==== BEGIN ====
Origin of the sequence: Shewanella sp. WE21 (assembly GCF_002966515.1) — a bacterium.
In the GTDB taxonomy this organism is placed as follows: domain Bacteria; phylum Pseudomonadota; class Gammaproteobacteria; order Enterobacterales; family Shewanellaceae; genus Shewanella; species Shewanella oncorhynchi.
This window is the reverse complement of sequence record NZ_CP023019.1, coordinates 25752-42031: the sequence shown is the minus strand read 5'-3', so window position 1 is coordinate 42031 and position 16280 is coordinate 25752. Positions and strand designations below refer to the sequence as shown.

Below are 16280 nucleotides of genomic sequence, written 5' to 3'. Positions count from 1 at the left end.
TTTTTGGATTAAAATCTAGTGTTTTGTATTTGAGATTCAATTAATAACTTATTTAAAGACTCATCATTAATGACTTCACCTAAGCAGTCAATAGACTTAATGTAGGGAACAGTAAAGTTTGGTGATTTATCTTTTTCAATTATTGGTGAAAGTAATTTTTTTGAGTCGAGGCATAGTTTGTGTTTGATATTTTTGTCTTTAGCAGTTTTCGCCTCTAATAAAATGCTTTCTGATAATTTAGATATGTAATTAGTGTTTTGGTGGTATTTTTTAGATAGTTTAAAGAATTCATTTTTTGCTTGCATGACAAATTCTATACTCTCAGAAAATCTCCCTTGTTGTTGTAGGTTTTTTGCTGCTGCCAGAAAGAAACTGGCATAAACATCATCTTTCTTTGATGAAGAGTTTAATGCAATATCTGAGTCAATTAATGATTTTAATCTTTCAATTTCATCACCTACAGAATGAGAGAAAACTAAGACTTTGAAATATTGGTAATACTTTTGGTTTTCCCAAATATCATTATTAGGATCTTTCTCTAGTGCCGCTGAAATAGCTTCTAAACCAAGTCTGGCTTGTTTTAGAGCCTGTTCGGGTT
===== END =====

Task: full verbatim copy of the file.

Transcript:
Origin of the sequence: Shewanella sp. WE21 (assembly GCF_002966515.1) — a bacterium.
In the GTDB taxonomy this organism is placed as follows: domain Bacteria; phylum Pseudomonadota; class Gammaproteobacteria; order Enterobacterales; family Shewanellaceae; genus Shewanella; species Shewanella oncorhynchi.
This window is the reverse complement of sequence record NZ_CP023019.1, coordinates 25752-42031: the sequence shown is the minus strand read 5'-3', so window position 1 is coordinate 42031 and position 16280 is coordinate 25752. Positions and strand designations below refer to the sequence as shown.

Below are 16280 nucleotides of genomic sequence, written 5' to 3'. Positions count from 1 at the left end.
TTTTTGGATTAAAATCTAGTGTTTTGTATTTGAGATTCAATTAATAACTTATTTAAAGACTCATCATTAATGACTTCACCTAAGCAGTCAATAGACTTAATGTAGGGAACAGTAAAGTTTGGTGATTTATCTTTTTCAATTATTGGTGAAAGTAATTTTTTTGAGTCGAGGCATAGTTTGTGTTTGATATTTTTGTCTTTAGCAGTTTTCGCCTCTAATAAAATGCTTTCTGATAATTTAGATATGTAATTAGTGTTTTGGTGGTATTTTTTAGATAGTTTAAAGAATTCATTTTTTGCTTGCATGACAAATTCTATACTCTCAGAAAATCTCCCTTGTTGTTGTAGGTTTTTTGCTGCTGCCAGAAAGAAACTGGCATAAACATCATCTTTCTTTGATGAAGAGTTTAATGCAATATCTGAGTCAATTAATGATTTTAATCTTTCAATTTCATCACCTACAGAATGAGAGAAAACTAAGACTTTGAAATATTGGTAATACTTTTGGTTTTCCCAAATATCATTATTAGGATCTTTCTCTAGTGCCGCTGAAATAGCTTCTAAACCAAGTCTGGCTTGTTTTAGAGCCTGTTCGGGTT